May 18, 2023
More features and paid access for Microsoft 365 Copilot
Microsoft is rolling out new Copilot features for its office applications and services, which will be accessible to 600 customers willing to pay for early access.
The technology giant is expanding preview access for its Microsoft 365 Copilot, a digital assistant based on OpenAI’s GPT-4 that provides AI-driven features for Microsoft 365 apps and services. In addition, Microsoft announced a new indexing tool that enables Copilot to more accurately report on internal company data, as well as new features for apps such as Microsoft Whiteboard, Outlook and PowerPoint.
Microsoft is launching the Microsoft 365 Copilot Early Access Program – an invitation-only paid preview program that will initially roll out to 600 global customers. Before this expansion, only 20 customers had access to the Microsoft 365 Copilot. New customers will be asked to pay an undisclosed amount for this early access, but Microsoft has not yet announced when the rollout will begin. We have contacted Microsoft for more information and will update this article as soon as we receive a response.
Copilot’s new Semantic Index feature helps accurately retrieve user-requested data, rather than just keyword-based results. Image: Microsoft
In addition, Microsoft is introducing several new features for the Microsoft 365 Copilot. A new semantic index feature is being launched for business customers with the Microsoft 365 E3 or E5 suite, which creates an intuitive map of both user and business data. According to Microsoft, the semantic index is “essential for delivering relevant, actionable responses to prompts in Microsoft 365 Copilot.” For example, by asking Copilot for a “March sales report,” the tool will recognize that “sales reports are created by Kelly in the finance team and created in Excel,” rather than simply searching for documents containing those keywords.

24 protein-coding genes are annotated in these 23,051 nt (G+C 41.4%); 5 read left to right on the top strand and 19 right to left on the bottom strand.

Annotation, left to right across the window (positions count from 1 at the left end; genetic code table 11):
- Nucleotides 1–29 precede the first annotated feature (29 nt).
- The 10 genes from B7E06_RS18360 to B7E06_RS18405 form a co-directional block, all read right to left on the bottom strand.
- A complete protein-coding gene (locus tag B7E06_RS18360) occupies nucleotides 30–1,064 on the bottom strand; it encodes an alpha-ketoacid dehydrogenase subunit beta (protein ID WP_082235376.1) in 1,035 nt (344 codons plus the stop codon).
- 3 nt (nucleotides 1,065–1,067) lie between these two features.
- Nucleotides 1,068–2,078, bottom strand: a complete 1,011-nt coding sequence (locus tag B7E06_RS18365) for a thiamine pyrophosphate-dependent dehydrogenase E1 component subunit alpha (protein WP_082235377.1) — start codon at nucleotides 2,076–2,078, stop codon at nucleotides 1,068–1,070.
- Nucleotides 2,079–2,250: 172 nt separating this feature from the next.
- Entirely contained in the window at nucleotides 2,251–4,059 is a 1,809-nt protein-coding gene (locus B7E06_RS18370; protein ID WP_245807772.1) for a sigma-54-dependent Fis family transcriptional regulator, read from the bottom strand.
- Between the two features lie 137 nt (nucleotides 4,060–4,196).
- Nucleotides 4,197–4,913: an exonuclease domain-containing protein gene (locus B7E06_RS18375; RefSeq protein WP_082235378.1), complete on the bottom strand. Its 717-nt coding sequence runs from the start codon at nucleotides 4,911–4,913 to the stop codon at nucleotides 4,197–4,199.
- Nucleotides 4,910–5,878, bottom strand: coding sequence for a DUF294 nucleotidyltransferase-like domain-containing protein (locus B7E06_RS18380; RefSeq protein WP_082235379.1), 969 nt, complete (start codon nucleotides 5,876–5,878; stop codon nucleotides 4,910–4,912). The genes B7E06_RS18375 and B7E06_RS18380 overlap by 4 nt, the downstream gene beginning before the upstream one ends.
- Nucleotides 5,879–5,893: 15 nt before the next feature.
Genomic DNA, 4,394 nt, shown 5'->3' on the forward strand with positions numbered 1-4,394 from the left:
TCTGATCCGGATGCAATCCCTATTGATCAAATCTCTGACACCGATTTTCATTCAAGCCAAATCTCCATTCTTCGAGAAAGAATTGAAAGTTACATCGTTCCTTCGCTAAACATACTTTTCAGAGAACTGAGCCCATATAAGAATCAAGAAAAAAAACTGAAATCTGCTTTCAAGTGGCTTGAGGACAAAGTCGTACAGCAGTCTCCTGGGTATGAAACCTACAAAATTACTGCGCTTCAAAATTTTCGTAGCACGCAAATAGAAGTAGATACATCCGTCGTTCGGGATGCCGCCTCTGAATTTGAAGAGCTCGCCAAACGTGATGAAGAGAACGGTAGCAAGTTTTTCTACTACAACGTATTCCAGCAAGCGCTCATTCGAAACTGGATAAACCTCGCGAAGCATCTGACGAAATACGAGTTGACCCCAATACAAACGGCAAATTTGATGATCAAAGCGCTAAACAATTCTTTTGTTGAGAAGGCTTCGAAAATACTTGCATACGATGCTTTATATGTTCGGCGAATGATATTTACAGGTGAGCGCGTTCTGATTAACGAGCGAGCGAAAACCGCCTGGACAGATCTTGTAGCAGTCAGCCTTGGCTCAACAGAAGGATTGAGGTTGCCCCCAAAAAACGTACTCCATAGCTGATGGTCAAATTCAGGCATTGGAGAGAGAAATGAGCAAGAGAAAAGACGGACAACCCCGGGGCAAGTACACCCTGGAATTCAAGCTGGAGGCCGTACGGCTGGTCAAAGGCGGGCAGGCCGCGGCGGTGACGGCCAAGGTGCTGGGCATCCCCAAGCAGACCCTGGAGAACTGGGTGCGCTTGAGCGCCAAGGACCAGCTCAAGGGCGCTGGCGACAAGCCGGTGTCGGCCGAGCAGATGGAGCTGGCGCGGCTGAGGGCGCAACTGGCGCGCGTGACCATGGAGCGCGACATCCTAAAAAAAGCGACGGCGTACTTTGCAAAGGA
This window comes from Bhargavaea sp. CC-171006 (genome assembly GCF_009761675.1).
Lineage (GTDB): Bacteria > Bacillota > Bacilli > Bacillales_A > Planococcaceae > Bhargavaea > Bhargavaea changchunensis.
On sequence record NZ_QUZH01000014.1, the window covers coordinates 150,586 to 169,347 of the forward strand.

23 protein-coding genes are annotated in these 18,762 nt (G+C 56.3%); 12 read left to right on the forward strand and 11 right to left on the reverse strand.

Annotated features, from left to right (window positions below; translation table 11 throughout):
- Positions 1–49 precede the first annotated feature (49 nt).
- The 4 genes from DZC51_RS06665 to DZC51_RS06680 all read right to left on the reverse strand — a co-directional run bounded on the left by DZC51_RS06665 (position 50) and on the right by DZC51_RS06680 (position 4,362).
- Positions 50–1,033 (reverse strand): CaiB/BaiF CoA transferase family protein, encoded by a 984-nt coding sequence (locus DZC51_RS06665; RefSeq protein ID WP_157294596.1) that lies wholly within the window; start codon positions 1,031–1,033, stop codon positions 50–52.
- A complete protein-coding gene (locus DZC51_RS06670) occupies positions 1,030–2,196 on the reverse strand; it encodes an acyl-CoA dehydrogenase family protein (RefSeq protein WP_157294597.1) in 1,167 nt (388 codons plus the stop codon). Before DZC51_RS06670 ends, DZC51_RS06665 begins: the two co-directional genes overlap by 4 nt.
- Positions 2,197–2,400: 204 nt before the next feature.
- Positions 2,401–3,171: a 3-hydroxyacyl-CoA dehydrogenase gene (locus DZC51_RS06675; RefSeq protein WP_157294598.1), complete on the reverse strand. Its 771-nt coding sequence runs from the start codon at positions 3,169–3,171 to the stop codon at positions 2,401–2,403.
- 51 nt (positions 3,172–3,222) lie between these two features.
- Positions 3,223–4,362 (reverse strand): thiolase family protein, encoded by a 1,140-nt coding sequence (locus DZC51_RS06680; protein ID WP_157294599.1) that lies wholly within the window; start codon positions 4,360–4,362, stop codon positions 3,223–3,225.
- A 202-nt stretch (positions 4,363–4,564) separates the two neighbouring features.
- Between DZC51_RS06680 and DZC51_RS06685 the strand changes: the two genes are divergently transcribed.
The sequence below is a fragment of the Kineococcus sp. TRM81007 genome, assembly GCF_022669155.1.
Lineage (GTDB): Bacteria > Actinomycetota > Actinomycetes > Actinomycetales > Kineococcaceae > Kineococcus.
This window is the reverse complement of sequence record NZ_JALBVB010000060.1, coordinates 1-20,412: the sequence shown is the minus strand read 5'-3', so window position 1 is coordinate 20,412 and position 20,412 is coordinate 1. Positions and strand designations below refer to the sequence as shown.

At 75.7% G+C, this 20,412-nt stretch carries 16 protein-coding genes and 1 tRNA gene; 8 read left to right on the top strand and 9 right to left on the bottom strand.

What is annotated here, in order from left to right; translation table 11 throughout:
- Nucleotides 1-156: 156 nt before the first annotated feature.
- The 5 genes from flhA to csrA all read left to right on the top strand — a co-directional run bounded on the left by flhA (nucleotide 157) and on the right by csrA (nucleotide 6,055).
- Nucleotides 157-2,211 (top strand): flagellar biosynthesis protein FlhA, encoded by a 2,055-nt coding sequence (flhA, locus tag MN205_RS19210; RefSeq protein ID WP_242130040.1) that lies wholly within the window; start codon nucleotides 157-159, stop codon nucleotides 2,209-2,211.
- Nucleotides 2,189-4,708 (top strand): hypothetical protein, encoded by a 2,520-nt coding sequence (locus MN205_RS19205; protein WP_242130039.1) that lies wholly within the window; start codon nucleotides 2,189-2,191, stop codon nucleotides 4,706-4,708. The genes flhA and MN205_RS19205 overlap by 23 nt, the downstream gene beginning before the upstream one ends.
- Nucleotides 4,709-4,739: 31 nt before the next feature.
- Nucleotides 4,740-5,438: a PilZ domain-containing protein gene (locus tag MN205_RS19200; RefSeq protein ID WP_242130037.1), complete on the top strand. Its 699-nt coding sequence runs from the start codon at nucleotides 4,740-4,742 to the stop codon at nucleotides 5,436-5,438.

Microsoft states that this update will also improve enterprise data-based search results for E3 and E5 customers, even if they do not use Copilot. By having access to internal company data, existing automation processes and workflows can be streamlined more reliably.
In addition, Copilot will be integrated into Whiteboard, Microsoft 365’s digital canvas app for brainstorming sessions. Users can call Copilot to generate ideas on specific topics and summarize whiteboard content. Copilot can also use Microsoft’s new graphic design tool, Microsoft Designer, to visualize these ideas by generating images based on the idea prompts created on the whiteboard.
In Microsoft Whiteboard, Copilot can create suggestions from text prompts and integrate them directly. Image: Microsoft
New features are also being introduced in applications that already support the Microsoft 365 Copilot preview. For example, DALL-E, OpenAI’s text-to-image generator, is now integrated into Microsoft PowerPoint. Users can instruct Copilot to create images based on textual descriptions, which can then be included in their presentations. In addition, Copilot can refine texts in PowerPoint, such as transforming bullet points into paragraphs (or vice versa), or adjusting the tone.
Copilot can use DALL-E to create images in PowerPoint for presentations based on short text descriptions. Image: Microsoft.
Finally, Outlook introduces new Copilot coaching features that provide guidance when writing emails, especially under the pressure of tight deadlines or when dealing with sensitive topics. Copilot will provide guidance on how users can communicate effectively, clearly and with the right tone in these situations. Microsoft has not yet indicated when these new features will be available to paid preview customers.
In Outlook, Copilot helps users refine their email tone for better communication on sensitive issues. Image: Microsoft.
No information has been released so far about a public launch (or even an open beta) for the Microsoft 365 Copilot. It is likely that we will first see some of these preview updates that further expand the features. It makes sense that Microsoft would want to take its time before making it available to the general public.
Almost every service that uses large language models has been investigated for spreading misinformation (also known as hallucinations), including Microsoft’s own Bing chatbot. For now, Microsoft has posted a disclaimer on Copilot warning of possible inaccuracies. However, organizations using generative AI technology run the risk of incorporating false or misleading information into their workflows or business communications.
Want to know more?
I see, I see what you don’t: resources and governance in Microsoft 365
Tech Updates: Microsoft 365, Azure, Cybersecurity & AI – Weekly in Your Mailbox.